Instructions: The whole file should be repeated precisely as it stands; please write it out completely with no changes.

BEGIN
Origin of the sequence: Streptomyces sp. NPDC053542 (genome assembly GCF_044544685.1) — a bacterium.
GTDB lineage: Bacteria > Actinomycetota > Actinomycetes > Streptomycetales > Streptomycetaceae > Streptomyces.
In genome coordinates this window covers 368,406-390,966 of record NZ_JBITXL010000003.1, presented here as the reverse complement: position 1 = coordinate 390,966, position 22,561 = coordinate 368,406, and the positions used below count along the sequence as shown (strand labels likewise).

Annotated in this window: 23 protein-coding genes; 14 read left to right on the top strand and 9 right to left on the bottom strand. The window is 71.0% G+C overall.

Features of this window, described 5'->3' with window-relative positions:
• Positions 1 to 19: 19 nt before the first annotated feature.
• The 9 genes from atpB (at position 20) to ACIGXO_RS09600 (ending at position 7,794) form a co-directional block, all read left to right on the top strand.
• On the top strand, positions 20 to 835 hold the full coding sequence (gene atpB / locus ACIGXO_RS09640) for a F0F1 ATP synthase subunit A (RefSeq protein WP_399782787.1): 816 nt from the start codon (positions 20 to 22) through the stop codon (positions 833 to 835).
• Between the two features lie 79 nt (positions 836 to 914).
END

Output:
Origin of the sequence: Streptomyces sp. NPDC053542 (genome assembly GCF_044544685.1) — a bacterium.
GTDB lineage: Bacteria > Actinomycetota > Actinomycetes > Streptomycetales > Streptomycetaceae > Streptomyces.
In genome coordinates this window covers 368,406-390,966 of record NZ_JBITXL010000003.1, presented here as the reverse complement: position 1 = coordinate 390,966, position 22,561 = coordinate 368,406, and the positions used below count along the sequence as shown (strand labels likewise).

Annotated in this window: 23 protein-coding genes; 14 read left to right on the top strand and 9 right to left on the bottom strand. The window is 71.0% G+C overall.

Features of this window, described 5'->3' with window-relative positions:
• Positions 1 to 19: 19 nt before the first annotated feature.
• The 9 genes from atpB (at position 20) to ACIGXO_RS09600 (ending at position 7,794) form a co-directional block, all read left to right on the top strand.
• On the top strand, positions 20 to 835 hold the full coding sequence (gene atpB / locus ACIGXO_RS09640) for a F0F1 ATP synthase subunit A (RefSeq protein WP_399782787.1): 816 nt from the start codon (positions 20 to 22) through the stop codon (positions 833 to 835).
• Between the two features lie 79 nt (positions 836 to 914).